The relative naturalism of Ann-Margret’s performance is also an asset to Kitten with a Whip in its guise as a psychological horror film. Jody has mood swings, you see, nearly extreme enough to be mistaken for multiple personalities. One moment, she’s charming and personable, just as one often sees in a high-functioning psychopath. Then the next, she turns irrationally vicious, harming those who were trying to help her and actively working against her own interests, apparently out of sheer contrariness. There’s no warning when the switch will trip one way or the other, either, which must have put a tremendous strain on Ann-Margret’s acting ability. Her success in bearing that strain is crucial to the movie’s effectiveness. It makes all the difference between a Jody Dvorak who is frighteningly unpredictable and one who is just comically incoherent. Notice also that Jody remains scary even though she poses no credible physical threat to David. To the extent that Kitten with a Whip reads as a horror film, it’s one of the rare breed which understands that a person determined to ruin your life is only trivially less menacing than someone seeking to end it. Such a villain is apt to get deeper under an unimaginative viewer’s skin, too, since an enemy bent on sabotaging relationships and destroying reputations is closer to most people’s life experience than a maniac with a garden tool.
Now so far, I’ve been talking about Kitten with a Whip’s verging on the status of a high-class roughie as if it were something separate from the movie’s melodrama and horror aspects, but that isn’t exactly true. Better to say that the roughie qualities emerge from the intersection of the other two strands, as the natural result of Jody’s unusual position as both villain and lust-interest. Fucked-up attraction to monstrous women is a big part of the roughie’s stock in trade, the flipside of the genre’s catering to masculine sexual power fantasies. Kitten with a Whip’s frankness about such subjects must have been shocking indeed for mainstream audiences in 1964, when seeing anything comparable usually required a trip to the skeezy side of town and a commitment to spend a couple hours surrounded by heavy-breathing men in filthy raincoats. What non-pornographic precedent there was for the forthright depiction of weaponized sexuality could be found almost exclusively in European imports, and it may well be that Universal were pitching this movie to the same audiences that turned out for the works of Roger Vadim and his ilk. Modern viewers who come looking for a big-budget Olga’s House of Shame will be disappointed, of course, but those with more realistic expectations will most likely be impressed by what Heyes gets away with in Kitten with a Whip. Perhaps the best way of looking at it is to think of this movie picking up where pre-Code Hollywood left off.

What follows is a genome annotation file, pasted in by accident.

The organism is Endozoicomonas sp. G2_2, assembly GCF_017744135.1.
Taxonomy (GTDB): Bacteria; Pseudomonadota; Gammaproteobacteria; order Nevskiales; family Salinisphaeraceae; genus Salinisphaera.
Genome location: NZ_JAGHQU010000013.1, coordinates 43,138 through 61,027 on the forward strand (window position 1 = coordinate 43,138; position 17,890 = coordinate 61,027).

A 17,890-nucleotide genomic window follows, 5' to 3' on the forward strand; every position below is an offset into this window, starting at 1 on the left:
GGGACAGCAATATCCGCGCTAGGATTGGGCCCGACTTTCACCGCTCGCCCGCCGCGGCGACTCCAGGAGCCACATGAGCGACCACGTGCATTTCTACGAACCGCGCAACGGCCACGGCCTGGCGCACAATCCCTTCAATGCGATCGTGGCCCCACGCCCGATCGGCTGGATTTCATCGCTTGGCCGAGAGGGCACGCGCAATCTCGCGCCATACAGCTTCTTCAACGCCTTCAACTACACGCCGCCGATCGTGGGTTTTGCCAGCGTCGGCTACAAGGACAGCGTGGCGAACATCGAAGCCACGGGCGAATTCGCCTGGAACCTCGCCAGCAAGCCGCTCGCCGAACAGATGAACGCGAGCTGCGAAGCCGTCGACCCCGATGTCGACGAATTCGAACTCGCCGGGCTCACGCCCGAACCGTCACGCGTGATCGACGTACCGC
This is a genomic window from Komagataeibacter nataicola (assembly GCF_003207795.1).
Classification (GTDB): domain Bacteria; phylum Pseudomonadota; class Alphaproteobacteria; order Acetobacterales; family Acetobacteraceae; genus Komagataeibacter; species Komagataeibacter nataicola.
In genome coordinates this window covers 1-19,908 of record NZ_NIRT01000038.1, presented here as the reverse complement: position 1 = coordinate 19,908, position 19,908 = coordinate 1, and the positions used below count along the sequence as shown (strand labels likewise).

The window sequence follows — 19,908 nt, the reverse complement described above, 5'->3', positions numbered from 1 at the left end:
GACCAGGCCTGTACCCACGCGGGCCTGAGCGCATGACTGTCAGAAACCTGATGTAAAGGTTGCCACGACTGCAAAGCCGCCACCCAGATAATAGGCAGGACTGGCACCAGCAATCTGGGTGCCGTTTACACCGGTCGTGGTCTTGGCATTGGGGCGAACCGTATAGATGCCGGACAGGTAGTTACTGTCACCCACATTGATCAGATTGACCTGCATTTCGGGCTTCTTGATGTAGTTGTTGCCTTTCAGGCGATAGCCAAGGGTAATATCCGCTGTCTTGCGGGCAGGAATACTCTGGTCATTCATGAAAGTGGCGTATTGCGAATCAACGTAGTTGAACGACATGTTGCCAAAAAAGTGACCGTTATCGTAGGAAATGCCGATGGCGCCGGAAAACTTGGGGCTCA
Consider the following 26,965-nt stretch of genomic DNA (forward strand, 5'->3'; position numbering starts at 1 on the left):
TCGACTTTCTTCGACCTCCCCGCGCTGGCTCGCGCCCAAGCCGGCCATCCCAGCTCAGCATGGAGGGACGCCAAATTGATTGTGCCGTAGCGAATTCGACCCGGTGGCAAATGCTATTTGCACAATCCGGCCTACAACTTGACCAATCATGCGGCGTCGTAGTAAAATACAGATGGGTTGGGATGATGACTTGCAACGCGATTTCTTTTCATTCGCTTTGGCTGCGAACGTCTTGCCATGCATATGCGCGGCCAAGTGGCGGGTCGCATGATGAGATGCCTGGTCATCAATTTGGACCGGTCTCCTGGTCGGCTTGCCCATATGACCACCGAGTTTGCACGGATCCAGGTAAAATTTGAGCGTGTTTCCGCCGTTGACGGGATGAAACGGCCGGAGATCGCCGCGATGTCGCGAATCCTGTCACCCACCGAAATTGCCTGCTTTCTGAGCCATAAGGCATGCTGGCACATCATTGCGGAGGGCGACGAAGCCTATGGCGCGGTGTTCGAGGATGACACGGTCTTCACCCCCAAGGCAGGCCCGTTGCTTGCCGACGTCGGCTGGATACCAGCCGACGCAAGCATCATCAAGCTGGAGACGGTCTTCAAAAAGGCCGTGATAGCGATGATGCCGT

What impressed and surprised me most, however, was how Heyes approached Jody’s social circle. Don’t get me wrong now. Kitten with a Whip is as ludicrous as any movie ever made when it comes to youth-lingo dialogue, and its portrayal of the beat counterculture is more alarmist than most. But almost uniquely in my experience, it’s entirely serious about treating the beatniks as truly a counterculture— as people who don’t merely reject the values of mainstream society, but posit values of their own to replace them. The main object may be to establish that these kids are fucking crazy, but whenever Buck holds forth on the philosophy that motivates him (and, to a lesser extent, his friends), there’s a clear sense that he believes in what he’s saying, and has put in a lot of intellectual effort to get there. The basis of Buck’s reasoning will sound familiar to students of and participants in subsequent movements of youth rebellion, too. It’s his contention that his elders forfeited all credibility as arbiters or exemplars of wisdom or morality the moment they began planning seriously how best to incinerate the world in atomic holocaust. The individual characterizations of Jody and her friends are also worthy of note, covering a spectrum of personality types that rings true for practically any counterculture: disaffected intellectuals at one end, thugs and crazies at the other, and jaded thrill-seekers in the middle. It should be obvious that this is a great deal more sophisticated than most cinematic portrayals of juvenile delinquency, even if it seems weirdly out of touch with what youth culture was doing in the mid-1960’s. I don’t recall many beatnik movies from the movement’s 1950’s heyday that got it half this well, though, so better late than never.